Sir Bob Charles, 2008 inductee into the World Golf Hall of Fame, takes us back to the start of his professional career at age 24, a career that included 80 professional wins. He recounts coming to America in 1963 to play on the PGA Tour where he picked up his first win here at the Houston Open that same year, the first by a lefty. Weeks later, Bob triumphed in the Open Championship at Lytham prevailing in a 36-hole playoff with Phil Rodgers and becoming the first Kiwi and southpaw to win a major. He and Bruce have fond memories of teaming to win the CBS Golf Classic in a 36-hole final versus Bobby Nichols and "Champagne" Tony Lema in 1964. Bob concludes this segment by recalling his win in the 1969 Piccadilly World Match Play event, this time in a sudden-death playoff with Gene "The Machine" Littler. Sir Bob Charles continuing his life story with us, "FORE the Good of the Game."
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"FORE the Good of the Game” is a golf podcast featuring interviews with World Golf Hall of Fame members, winners of major championships and other people of influence in and around the game of golf. Highlighting the positive aspects of the game, we aim to create and provide an engaging and timeless repository of content that listeners can enjoy now and forever. Co-hosted by PGA Tour star Bruce Devlin, our podcast focuses on telling their life stories, in their voices. Join Bruce and Mike Gonzalez “FORE the Good of the Game.”
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Sir Bob Charles has the dual distinction of being the first left-handed golfer to win a major championship and the first player to be inducted into the World Golf Hall of Fame from New Zealand.
A natural righty, he does everything right handed except, as he says, “….play games requiring two hands.” As such, Charles was the first southpaw to reach the very highest levels of competitive golf. And in doing so, he led the way for such left-handed major tournament winners as Phil Mickelson and Mike Weir.
As an 18-year-old bank teller, Charles burst onto the golf scene in 1954 when he won the New Zealand Open at Heretaunga with a record score for an amateur of 280 against a strong international field composed of many leading professionals. He continued working in banking for six years, but honed his golf skills before turning professional.
“I came close to winning a major championship on several other occasions with three runner-up finishes and two third places in majors so in that regard to win at Lytham was obviously very special.”
During this period he played in several international amateur tournaments including the first World Amateur Team Championship at St Andrews. Despite an 81 in the final round, he tied for fourth place in the individual scoring, as New Zealand finished fourth out of 29 national teams.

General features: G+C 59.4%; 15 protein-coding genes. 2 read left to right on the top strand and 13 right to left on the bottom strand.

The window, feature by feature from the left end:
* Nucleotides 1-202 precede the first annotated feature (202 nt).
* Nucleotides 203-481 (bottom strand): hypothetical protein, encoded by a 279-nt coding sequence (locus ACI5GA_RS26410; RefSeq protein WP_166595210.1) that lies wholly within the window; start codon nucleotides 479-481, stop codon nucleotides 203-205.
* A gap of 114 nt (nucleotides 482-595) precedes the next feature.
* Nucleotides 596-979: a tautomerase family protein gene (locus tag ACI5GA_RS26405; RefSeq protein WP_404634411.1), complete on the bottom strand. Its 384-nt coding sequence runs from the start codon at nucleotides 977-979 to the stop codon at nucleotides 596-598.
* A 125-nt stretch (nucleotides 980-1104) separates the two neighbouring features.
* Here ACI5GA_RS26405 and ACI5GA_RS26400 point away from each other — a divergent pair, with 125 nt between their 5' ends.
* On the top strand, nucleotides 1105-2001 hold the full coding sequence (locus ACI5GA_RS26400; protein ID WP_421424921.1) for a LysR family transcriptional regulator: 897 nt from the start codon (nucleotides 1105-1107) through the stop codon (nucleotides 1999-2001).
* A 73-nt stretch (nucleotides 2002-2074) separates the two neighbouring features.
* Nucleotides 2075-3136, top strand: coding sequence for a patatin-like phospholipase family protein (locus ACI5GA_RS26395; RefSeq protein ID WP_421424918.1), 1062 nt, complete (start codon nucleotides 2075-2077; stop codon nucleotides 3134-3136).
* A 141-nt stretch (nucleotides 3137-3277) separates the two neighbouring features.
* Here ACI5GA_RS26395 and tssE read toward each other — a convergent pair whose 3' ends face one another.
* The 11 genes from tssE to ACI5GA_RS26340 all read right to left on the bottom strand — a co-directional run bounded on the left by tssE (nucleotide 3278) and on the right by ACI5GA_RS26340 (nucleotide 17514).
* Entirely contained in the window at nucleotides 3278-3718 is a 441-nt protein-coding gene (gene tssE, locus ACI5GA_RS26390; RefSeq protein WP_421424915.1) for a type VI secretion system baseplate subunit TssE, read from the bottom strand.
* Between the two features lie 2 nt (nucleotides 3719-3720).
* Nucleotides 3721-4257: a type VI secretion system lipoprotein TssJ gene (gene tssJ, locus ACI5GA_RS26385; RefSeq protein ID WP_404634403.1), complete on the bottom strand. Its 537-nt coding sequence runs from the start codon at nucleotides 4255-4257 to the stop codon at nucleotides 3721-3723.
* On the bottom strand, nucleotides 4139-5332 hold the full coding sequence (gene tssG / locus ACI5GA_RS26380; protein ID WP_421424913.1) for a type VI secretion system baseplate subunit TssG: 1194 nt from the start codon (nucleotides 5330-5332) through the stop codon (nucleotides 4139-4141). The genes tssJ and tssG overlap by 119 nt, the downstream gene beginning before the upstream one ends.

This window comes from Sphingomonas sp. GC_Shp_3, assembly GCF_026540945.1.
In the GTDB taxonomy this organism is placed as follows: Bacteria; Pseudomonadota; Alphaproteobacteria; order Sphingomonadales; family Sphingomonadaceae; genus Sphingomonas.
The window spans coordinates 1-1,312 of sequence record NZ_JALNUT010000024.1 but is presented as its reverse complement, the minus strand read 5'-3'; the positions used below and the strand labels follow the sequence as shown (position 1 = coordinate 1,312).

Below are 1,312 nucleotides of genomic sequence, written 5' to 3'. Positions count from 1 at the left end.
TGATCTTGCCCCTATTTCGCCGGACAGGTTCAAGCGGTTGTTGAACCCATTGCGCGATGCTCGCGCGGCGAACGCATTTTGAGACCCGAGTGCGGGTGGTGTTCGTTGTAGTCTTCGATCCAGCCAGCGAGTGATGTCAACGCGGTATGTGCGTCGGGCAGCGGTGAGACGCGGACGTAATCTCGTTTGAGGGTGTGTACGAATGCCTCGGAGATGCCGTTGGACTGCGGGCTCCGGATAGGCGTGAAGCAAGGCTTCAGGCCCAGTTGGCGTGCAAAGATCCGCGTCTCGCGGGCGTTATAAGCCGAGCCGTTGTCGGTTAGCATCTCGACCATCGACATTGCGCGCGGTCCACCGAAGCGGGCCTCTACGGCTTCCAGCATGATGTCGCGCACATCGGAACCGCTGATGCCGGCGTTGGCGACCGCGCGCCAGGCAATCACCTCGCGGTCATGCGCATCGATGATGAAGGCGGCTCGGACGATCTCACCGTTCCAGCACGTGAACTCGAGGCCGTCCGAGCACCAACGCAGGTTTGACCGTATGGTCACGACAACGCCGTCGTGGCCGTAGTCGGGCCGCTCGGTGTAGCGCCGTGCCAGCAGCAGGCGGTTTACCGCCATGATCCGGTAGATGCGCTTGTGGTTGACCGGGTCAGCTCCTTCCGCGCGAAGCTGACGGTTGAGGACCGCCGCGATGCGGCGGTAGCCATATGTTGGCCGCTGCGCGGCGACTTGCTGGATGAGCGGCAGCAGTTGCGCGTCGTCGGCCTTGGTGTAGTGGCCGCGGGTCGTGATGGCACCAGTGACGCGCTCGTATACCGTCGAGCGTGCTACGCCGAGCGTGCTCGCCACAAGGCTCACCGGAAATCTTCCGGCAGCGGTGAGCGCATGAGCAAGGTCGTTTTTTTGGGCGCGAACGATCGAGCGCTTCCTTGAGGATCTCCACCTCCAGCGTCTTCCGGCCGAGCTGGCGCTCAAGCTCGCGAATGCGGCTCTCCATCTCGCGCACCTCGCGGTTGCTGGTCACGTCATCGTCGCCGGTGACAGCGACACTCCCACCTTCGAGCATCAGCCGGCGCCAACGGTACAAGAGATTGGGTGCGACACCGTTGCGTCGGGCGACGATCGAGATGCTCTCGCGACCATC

Turning professional in 1960, he won the New Zealand PGA Championship before venturing out onto the European and American professional circuits. His first significant win was in the Houston Classic in 1963, the first win on the PGA TOUR by a left-handed golfer.
But his real breakthrough was in the 1963 Open Championship at Lytham & St Annes. Shooting 277 (68-72-66-71) he tied Phil Rodgers. The 36-hole playoff was a battle of the “master of the putter” (Charles) versus the “master of the wedge” (Rodgers), with Charles prevailing by eight shots 140 to 148.
Although he never won another Major, Charles continued to play exceptionally well in the Majors. His sterling play at the 1963 Open Championship continued with second place finishes in 1968 and 1969; he finished second in the PGA Championship in 1968 and third in the U.S. Open in 1964 and 1970. Charles’s record includes six wins on the PGA TOUR, the last coming at the Greater Greensboro Open in 1974, as well as more than 75 international victories.
BOB CHARLES WAS THE FIRST LEFT HANDED PLAYER TO WIN A MAJOR CHAMPIONSHIP.
He went on to a spectacular senior career on the Champions Tour for 50+ golfers as he garnered 23 additional victories on that Tour, including three wins in his rookie year of 1987 and five wins each in 1988 and 1989. Significantly he won 10 additional senior events around the world including wins at the 1989 and 1993 Senior British Opens.
Charles was made an Officer of the Order of the British Empire in 1972 and advanced to Commander in 1992. He became Sir Bob Charles when he was named Knight Companion of the New Zealand Order of Merit in 1999. So as to help those golfers who play from the left side, Charles wrote an instructional book entitled The Left-Handers Golf Book and an instructional video for southpaws called “Golf From the Other Side.”
And, in his fifth decade of competitive professional golf, a 71-year-old Charles finished 23rd in the 2007 New Zealand Open (cosponsored by European Tour and Australasian Tour) – 47 years after winning it as an unheralded amateur. It is believed that Sir Bob was the oldest golfer to make a cut in any of the world’s non-senior golf tours. Not bad for a young bank teller from the North Island of New Zealand.
Sir Bob Charles was originally inducted through the Veterans category.